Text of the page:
I also use abuseat.org.

Finally, consider UCEProtect. They have three levels of lists - I use Level 2 and add 2 points.

RBL's

Consider netblocks

Some countries generate more spam than others. If you have no reason to expect any legitimate mail from IP addresses that originate in those countries, why not block those outright or add spam score? You can do that with Custom Blacklists. For example, I have an IP address group called "Out of Country". I put in networks like 60.0.0.0 (mask 255.0.0.0) which matches an Asian block. I add two spam points if the sender matches. By itself, that isn't enough to be classified as spam, but it gives the message a good head start if it has other spammy characteristics.

This is my list of IP blocks.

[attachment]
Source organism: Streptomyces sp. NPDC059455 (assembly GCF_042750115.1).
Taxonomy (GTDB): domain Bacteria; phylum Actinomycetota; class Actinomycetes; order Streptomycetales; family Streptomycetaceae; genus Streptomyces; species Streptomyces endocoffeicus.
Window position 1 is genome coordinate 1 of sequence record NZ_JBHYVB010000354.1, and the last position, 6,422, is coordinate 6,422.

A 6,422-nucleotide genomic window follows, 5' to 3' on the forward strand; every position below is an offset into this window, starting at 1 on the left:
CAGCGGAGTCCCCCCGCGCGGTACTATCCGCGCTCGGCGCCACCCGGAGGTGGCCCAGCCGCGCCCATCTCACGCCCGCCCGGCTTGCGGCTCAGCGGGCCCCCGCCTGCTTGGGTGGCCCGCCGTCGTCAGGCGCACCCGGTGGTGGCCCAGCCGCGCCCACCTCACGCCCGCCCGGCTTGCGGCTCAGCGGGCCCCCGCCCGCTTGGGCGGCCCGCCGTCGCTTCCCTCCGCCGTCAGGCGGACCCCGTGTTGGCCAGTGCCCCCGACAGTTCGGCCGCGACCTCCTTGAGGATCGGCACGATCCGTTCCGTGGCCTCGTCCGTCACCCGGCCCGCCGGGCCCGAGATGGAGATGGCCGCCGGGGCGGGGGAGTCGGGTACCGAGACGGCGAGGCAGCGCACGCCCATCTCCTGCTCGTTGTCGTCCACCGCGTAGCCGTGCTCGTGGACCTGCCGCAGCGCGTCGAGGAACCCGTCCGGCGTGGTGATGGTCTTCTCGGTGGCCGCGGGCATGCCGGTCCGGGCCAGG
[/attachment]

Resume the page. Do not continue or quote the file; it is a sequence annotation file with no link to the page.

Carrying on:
network APNIC 
description Asia-Pacific 
61.0.0.0 255.0.0.0 
165.133.0.0 255.255.0.0 
202.0.0.0 255.0.0.0 
203.0.0.0 255.0.0.0 
210.0.0.0 255.0.0.0 
211.0.0.0 255.0.0.0 
218.0.0.0 255.0.0.0 
219.0.0.0 255.0.0.0 
220.0.0.0 255.0.0.0 
221.0.0.0 255.0.0.0 
222.0.0.0 255.0.0.0 
223.0.0.0 255.0.0.0 
58.0.0.0 255.0.0.0 
59.0.0.0 255.0.0.0 
60.0.0.0 255.0.0.0 

network RIPE 
description Europe
212.0.0.0 255.0.0.0 
213.0.0.0 255.0.0.0 
217.0.0.0 255.0.0.0 
62.0.0.0 255.0.0.0 
81.0.0.0 255.0.0.0 

network LACNIC 
description Latin America and Carribean
200.0.0.0 255.0.0.0 


network SANSBLOCK 
description SANS Recommended block list
69.50.160.0 255.255.224.0 
85.255.112.0 255.255.240.0 

Attachment Filters